Well, I'm sick of this. Right wingers should not have as much of a monopoly on hunting as they do. Let’s all band together to make hunting gay so they stop going outside.

Getting into hunting is tricky when you don't have family or friends who do it. And let's face it, at a certain level of leftist political awareness and giving a shit about people you don't personally know, you aren't likely to make many friends in the general hunting community. There's really great people out there, don't get me wrong, but there's also a bunch of the worst motherfuckers you can imagine. Are you imagining a terrible person? Nope, worse than that.

So, how do you learn to hunt all alone? Through YouTube all things are possible! This will do terrible things to your recommendations and ads though, so you might want to consider making a side account or turning off your history and any tracking.

You'd think having been a taxidermist's apprentice for several years would give me an advantage, but this is less useful for actual hunting than you might think. I did go on a walk or two with a hunter while he pointed out bits of sticks and ground that were important though, so I've got that firsthand experience going for me.

First step is figuring out what the rules and requirements are for your area! This part is universal in the US; you'll need to take a hunting safety course so you can get a hunting license.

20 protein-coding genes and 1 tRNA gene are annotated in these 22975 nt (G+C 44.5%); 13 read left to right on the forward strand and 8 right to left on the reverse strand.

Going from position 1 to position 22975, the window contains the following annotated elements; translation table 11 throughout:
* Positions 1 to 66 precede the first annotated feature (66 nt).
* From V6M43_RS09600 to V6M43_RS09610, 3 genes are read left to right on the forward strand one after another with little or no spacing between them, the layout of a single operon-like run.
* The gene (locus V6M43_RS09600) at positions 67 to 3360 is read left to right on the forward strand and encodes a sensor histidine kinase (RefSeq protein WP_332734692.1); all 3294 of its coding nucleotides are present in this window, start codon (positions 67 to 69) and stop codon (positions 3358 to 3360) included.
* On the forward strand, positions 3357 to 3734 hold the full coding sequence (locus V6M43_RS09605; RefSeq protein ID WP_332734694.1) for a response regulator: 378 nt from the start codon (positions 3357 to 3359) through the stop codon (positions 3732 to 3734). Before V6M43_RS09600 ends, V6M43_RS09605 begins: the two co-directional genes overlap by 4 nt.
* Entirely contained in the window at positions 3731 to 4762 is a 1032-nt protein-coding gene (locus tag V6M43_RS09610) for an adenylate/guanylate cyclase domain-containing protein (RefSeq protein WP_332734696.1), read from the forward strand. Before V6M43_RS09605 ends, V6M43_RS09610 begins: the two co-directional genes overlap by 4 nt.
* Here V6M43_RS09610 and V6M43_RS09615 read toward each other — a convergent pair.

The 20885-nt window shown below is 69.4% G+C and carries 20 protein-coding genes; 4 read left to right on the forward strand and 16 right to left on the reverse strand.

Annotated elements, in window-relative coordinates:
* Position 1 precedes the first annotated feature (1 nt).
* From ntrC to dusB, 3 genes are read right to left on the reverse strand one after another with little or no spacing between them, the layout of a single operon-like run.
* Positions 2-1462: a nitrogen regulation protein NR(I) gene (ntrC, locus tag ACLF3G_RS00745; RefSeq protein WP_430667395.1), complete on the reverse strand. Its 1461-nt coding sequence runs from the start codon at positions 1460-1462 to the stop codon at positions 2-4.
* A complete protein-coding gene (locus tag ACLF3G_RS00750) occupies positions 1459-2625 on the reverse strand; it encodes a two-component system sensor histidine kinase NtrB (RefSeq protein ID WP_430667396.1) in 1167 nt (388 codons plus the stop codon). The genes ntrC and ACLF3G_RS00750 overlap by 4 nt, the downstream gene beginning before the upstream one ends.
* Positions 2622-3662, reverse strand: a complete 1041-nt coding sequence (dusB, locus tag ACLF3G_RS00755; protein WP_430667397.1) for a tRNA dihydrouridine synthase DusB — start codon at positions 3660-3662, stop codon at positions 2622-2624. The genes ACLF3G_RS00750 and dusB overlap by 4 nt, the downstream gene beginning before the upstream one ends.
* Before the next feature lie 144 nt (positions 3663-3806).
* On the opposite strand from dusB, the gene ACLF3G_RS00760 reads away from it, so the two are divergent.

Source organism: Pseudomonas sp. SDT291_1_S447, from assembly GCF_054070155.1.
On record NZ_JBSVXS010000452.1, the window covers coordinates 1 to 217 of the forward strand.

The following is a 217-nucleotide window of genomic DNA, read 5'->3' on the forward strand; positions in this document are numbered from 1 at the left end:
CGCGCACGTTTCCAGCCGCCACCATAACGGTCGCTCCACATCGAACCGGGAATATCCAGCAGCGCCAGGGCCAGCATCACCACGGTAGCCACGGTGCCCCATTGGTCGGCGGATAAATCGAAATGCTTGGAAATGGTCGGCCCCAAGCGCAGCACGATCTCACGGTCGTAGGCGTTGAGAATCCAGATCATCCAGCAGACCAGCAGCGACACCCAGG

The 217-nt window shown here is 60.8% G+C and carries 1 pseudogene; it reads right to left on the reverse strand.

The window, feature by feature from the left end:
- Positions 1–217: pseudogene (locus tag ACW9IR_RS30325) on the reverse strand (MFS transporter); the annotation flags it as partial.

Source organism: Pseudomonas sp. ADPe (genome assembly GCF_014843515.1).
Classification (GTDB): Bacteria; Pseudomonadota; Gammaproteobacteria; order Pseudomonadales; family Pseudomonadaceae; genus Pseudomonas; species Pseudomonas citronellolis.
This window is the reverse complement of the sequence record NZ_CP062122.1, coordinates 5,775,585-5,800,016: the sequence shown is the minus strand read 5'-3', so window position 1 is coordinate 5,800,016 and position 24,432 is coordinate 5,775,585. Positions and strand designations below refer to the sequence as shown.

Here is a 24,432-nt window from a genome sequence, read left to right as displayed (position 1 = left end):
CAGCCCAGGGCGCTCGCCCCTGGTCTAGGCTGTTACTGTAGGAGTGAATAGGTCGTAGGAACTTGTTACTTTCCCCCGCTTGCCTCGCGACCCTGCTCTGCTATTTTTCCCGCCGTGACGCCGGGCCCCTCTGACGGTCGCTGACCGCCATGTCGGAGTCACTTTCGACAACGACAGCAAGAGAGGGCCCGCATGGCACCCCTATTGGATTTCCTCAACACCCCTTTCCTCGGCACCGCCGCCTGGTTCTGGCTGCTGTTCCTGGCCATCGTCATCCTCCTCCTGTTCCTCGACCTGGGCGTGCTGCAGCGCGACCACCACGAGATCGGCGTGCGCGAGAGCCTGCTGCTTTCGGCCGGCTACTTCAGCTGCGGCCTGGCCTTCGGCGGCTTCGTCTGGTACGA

The first part of the hunting safety course can be done online in Florida, and in quite a few other states too. It's a pretty hefty course, but don't get intimidated! It's free, you don't have to do it all in one shot, and it's not hard. It’s there to teach you what you need to know, it’s not a test you didn’t study for.

Next step of the safety course is to schedule an in-person field day(also free).

There were 30-ish people in the class, which took place at a prison. Although 8am-3pm was blocked off for the class, we were out at 1 and there were several breaks. There was a very easy multiple choice test, and the people who managed to fail it anyway were handed back their sheets to try the marked questions again. That's worrying for us as a society, but it's great news if the term 'multiple choice test' scared you.

We also all fired a .22 rifle to get more practice with the safe handling of a live weapon. I missed every single shot at the target 15 feet away! This also didn't matter at all. They aren't testing you for marksmanship, although I did get a delicately concerned question from the instructor if I intended to go hunting *this* year.

No equipment or money is needed to get the permit, and it's good for life and in every state. If you think you ever might want to try hunting, you might as well get this bit over with!

The next step is acquiring a rifle, and given my level of disposable income, that might take some time.

Actually, that's not entirely true. We can do homework~

And by homework I mean wander around in the woods looking at stuff. But like, look at stuff with a mission.

I've taken some pictures of sign I saw, but in all honesty some of this stuff simply doesn't photograph well.

Deer aren't hanging out on the well traveled trails much, so you'll probably want to find a game trail to follow.